I’m participating in NaNoWriMo this year. Will I get to 50,000 words by the end of this month? I doubt it. I’ve learned that when I turn writing into a “job,” strangely enough, it starts to feel like “work.” Quite frankly, I don’t want that. I have a job. (More than one.) However, I do enjoy the camaraderie of being a NaNo participant. I like seeing all my writer buddies working away at their craft. As long as I’m writing for my own enjoyment, even if I don’t make it to 50,000 words, I haven’t lost anything. I’ll still have my words and chapters, more words and chapters than if I hadn’t participated. Plus, I really would like to write a novel. Something for me. Something I can be proud of.
I just read a great Louise Penny Interview last night, written by herself! It took her 45 years to write her first novel. Now, she writes a new book every year. I think that’s amazing! She’s one of my favorite authors.
Anyway, NaNoWriMo is on its seventh day, and some of my new buddies have asked, “What do I do once I’m finished? What happens after? How do I edit my novel?”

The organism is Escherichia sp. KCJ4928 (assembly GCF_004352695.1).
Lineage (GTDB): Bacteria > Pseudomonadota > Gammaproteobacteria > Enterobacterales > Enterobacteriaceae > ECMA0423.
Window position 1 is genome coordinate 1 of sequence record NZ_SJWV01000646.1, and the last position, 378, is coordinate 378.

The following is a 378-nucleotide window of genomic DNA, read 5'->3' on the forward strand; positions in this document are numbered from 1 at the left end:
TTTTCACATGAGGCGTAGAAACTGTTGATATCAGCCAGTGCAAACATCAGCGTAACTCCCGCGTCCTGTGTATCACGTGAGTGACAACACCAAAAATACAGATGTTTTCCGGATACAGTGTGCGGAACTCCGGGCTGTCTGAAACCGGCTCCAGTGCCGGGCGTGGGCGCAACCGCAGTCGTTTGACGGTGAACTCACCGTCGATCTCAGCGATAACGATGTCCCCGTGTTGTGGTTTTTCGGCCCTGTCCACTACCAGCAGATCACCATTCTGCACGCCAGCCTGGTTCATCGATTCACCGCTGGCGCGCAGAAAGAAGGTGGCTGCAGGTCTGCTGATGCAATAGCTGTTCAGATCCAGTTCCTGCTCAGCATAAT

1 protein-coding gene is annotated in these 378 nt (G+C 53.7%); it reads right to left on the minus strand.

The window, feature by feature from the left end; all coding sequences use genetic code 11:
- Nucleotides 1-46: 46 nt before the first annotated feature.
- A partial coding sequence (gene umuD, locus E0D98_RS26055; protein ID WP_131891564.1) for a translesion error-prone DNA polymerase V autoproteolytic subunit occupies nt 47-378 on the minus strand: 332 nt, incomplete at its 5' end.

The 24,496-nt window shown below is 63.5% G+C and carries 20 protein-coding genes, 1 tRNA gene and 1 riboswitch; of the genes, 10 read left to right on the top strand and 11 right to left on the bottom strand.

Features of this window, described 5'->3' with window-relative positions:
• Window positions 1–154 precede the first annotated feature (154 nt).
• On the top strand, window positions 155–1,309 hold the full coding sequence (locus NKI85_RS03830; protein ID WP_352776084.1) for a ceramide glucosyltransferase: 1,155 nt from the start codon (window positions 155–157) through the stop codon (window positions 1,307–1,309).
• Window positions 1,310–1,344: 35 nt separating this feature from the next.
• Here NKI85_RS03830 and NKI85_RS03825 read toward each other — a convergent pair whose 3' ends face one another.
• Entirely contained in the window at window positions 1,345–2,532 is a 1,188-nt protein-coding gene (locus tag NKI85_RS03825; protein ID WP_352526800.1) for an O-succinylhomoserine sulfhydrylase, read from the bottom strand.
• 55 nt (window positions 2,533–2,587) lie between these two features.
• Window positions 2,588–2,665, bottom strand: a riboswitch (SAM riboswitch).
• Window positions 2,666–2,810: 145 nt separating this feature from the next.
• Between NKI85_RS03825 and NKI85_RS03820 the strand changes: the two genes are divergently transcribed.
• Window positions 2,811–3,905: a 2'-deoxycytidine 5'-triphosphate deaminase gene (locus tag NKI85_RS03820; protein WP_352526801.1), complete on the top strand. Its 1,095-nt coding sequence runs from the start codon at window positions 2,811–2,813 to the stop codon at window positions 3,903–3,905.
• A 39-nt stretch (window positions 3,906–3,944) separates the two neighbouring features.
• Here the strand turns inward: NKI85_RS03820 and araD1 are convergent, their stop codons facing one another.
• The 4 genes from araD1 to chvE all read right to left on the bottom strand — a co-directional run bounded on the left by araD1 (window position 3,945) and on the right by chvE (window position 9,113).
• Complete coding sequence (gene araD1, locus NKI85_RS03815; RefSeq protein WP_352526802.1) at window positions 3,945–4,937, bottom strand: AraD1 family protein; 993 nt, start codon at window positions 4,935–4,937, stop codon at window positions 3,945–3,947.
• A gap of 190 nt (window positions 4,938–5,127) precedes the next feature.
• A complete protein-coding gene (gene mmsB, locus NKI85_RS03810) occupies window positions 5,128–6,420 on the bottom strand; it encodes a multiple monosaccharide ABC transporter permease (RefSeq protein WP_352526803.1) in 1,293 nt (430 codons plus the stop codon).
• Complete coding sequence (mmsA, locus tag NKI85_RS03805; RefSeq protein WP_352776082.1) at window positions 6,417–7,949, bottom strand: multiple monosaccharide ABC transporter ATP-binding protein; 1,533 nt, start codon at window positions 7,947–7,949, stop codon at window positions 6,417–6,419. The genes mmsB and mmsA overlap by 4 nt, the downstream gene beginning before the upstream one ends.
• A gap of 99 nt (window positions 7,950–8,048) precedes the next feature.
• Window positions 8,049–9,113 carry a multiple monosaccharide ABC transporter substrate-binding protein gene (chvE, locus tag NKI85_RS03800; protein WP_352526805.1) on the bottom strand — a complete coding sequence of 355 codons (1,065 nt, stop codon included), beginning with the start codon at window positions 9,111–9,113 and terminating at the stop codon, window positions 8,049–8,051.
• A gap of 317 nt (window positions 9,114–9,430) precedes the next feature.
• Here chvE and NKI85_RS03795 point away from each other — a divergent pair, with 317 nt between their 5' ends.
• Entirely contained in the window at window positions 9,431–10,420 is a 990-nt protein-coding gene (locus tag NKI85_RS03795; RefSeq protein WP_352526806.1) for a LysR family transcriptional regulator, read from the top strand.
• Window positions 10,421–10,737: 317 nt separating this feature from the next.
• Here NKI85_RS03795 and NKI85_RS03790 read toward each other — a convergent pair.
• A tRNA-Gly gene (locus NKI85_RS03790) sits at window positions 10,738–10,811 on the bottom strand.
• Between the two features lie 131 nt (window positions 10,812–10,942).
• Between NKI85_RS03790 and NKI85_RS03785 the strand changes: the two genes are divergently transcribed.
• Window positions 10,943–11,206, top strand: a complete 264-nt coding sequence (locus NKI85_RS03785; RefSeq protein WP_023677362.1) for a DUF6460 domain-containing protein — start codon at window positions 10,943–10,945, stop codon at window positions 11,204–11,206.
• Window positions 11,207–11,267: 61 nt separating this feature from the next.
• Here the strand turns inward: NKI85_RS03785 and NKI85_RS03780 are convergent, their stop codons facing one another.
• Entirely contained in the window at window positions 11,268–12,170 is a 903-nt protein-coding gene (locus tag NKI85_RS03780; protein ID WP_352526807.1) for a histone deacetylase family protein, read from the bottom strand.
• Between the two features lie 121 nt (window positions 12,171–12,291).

First of all, if you’re constantly picking apart your novel as you write it, you’ll NEVER finish. Seriously, I do this. I’ve done this. It’s not good, not if you want to be prolific. It doesn’t do me any good to polish my first chapter when I still have more chapters to write. I used to write by the seat of my pants, no outline. When I’d write myself into a corner, those previously polished up chapters were that much harder to pick apart when I’d come up with a new idea, a BETTER idea, than I’d previously had. It’s one thing to shove a new idea into an unedited work, then polish it up and elaborate on it once the book is done. It’s so much harder when you’ve put the time and effort into editing a chapter, only to rip it out of your manuscript later on.
So my first piece of advice is this, make sure you have a beginning, a middle, and an ending to your book BEFORE you play with the links I’m going to share. Otherwise, you are going to fall down the editing/perfectionist rabbit hole and NEVER finish your book. These are awesome links for editing your own novel, FREE stuff you can do yourself, but they will suck you in!